The North Carolina volleyball team (12-8, 4-5 ACC) swept North Carolina State (11-9, 5-4 ACC) 3-0 in a key rivalry game on the road.
Neither team took a lead greater than three in the first set. Starting for only the fourth time in 12 matches played, senior middle hitter Skyy Howard was key to UNC’s blocking game, assisting in getting points off blocks and making returns easier for her team.
However, UNC could not establish a lead and were down 24-22 in the set. Head coach Joe Sagula called a timeout, after which North Carolina took four consecutive points and the set 26-24.
The struggle to control the game continued in the second set until North Carolina took a 12-11 lead and never would trail again. Many of UNC’s kills were soft, lofted hits aiming for holes in the middle of NC State’s defense. This strategy proved effective, ballooning the Tar Heels’ lead to eight and winning the set by as much, 25-17.
Even when NC State showed signs of evading UNC’s block and plugging holes in the middle—making a 6-0 run to tie the set at 11 and another push to make the game 19-18 to UNC, North Carolina stuck to their strategy, embarking on a 6-0 run to take the set and the match.
Who stood out?
Having only played 24 sets this season, Howard’s season-high eight kills and team-high four blocks justified Sagula’s decision to hand her a rare start.
Finding holes with soft kills required first-year setter Anita Babic to expand her game beyond assists, which she answered with six kills while still recording a game-high 27 assists.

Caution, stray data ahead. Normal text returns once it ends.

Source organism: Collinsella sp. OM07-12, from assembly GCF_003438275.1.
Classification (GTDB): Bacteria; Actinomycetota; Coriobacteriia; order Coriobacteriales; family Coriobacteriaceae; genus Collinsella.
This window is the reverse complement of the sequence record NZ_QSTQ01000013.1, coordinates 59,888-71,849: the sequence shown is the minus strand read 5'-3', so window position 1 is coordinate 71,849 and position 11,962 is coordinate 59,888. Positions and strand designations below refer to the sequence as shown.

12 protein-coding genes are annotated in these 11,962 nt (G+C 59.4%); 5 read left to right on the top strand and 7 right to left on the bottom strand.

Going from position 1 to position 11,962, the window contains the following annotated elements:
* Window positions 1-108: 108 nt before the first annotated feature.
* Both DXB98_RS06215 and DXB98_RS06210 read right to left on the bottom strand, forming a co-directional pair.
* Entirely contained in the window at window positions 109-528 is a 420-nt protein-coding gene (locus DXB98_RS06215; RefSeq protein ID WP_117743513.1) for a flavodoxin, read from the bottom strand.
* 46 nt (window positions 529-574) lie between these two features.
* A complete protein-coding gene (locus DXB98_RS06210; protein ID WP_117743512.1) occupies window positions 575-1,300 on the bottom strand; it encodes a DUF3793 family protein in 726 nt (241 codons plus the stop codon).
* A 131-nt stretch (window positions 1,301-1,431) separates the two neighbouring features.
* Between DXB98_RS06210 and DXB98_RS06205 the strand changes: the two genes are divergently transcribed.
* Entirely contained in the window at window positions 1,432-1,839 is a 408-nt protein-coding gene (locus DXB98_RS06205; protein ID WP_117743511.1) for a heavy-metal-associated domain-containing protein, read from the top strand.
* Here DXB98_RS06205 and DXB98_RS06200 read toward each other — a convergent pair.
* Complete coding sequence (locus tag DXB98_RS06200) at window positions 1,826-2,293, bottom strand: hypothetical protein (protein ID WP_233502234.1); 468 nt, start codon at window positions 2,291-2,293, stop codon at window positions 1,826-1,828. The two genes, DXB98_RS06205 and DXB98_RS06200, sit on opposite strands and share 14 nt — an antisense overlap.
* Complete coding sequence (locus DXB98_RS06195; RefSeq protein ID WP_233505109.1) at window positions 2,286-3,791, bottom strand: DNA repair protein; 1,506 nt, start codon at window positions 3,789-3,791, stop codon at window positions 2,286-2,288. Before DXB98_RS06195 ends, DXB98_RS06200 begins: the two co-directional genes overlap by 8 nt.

The kill strategy was also powered by sophomore outside hitter Mabrey Shaffmaster. Her 12 kills were supplemented with a further 9 kills from junior middle hitter Kaya Merkler, who, after a rough start, found her rhythm and registered a .438 hitting percentage, second only to Babic’s .500.
Shaffmaster and graduate outside hitter Charley Niego found themselves returning spikes more than their attack-focused games usually demand, each ending with 13 digs. First-year libero Maddy May’s 11 digs also powered the team’s defense, particularly in the first set.
When was it decided?
Momentum in the third set looked to be heading NC State’s way after a 7-3 run brought the set to 19-18 in UNC’s favor, as the Tar Heels failed to find the same holes in the middle and committed several attack errors from deep spikes going out of bounds.
Going back to their plan, UNC found holes in the NC State defense once more and defended staunchly against powerful spikes. A 6-0 run featuring five straight kills proved enough to decide the match.
Why does it matter?
A loss to Syracuse endangered UNC’s Atlantic Coast Conference position, sliding the team to 3-5.
Though the road to an NCAA Tournament bid remains narrow, a sweep in a rivalry game may serve as a turning point for a North Carolina team whose mental fortitude has been questioned by both players and coach.
When do they play next?
The Tar Heels travel next to Durham for another rivalry game against Duke on Sunday at 1pm.
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